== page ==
The laws are changing rapidly in the current pandemic/crisis. Therefore, the legal issues discussed here are subject to constant change. It is best to consult with your counsel concerning any specific legal advice you may need.
These interesting times often call for quick action and fast decisions, especially for essential businesses trying to juggle productivity and profits with health and safety concerns. Whether currently operating, or planning how to get back to work, employers must be mindful of hasty employment actions (“What? She won’t come in to work? She’s fired!”). Unwittingly, managers may engage in potentially unlawful conduct and retaliation claims can follow.
Retaliation claims can arise when employees behave in legally protected ways and suffer adverse employment actions as a result. For example, most employers know that the receptionist cannot be fired because she complained of sexual harassment. That’s retaliation. Similarly, employees cannot be fired for complaining about not receiving overtime pay, or because there’s a funny smell in the warehouse, or (what has become more pervasive), because they fear that something at work is potentially harmful to their health or safety.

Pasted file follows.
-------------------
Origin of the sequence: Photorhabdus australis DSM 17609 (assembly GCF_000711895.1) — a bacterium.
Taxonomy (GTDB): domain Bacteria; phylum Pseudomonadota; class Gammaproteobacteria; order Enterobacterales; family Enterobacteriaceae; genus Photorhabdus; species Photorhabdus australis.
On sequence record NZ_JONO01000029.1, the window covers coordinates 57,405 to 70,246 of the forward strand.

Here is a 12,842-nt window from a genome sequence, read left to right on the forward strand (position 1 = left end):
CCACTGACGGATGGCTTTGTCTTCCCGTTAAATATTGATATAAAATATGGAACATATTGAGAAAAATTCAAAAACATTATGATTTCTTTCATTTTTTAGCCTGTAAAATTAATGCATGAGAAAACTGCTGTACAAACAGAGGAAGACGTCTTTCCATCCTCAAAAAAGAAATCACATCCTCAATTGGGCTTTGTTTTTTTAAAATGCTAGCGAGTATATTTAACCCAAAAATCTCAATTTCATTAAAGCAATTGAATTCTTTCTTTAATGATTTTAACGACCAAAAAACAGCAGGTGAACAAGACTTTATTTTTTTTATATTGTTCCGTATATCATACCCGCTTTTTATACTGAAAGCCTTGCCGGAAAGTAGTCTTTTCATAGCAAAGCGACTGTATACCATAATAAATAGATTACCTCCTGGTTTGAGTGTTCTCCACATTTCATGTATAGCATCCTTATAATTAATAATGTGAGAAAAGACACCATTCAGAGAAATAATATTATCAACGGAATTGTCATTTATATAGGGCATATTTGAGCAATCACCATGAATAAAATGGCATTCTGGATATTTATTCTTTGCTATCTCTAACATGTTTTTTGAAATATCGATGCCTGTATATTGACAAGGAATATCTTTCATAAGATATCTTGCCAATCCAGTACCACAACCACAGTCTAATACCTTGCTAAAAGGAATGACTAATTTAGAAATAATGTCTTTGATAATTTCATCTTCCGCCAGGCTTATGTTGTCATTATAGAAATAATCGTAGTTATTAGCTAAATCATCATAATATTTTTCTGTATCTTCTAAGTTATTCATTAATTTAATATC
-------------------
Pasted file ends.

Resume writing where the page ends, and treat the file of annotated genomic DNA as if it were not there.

In the “before” times, a company could be justified in pulling the termination trigger when an employee refused to come in to work. In the COVID-19 era, however, employers must proceed with caution. Perhaps the employee has a justified reason for being concerned about coming to work—such as having an underlying health condition—which could entitle the person to some legal protections.
That employee continually pointing out the lack of masks or that others are standing too close to him or her on the line, should not be reprimanded or suspended as a troublemaker. Rather, find out whether there is a valid concern and if the company can do something about it, to avoid the risk of a retaliation claim for mishandling an employee complaint.
We anticipate a rash of litigation complaints arising from employer missteps during this challenging period. Retaliation is only one of them. Consult with experienced labor and employment counsel to make sure your business is putting in the protections it needs. Having complaint policies and procedures is key. Train employees on how to raise concerns and train managers on how to address any issues expressed.
Be sure to discuss appropriate handling of employee complaints, concerns or refusals with counsel before actions are taken that cannot be undone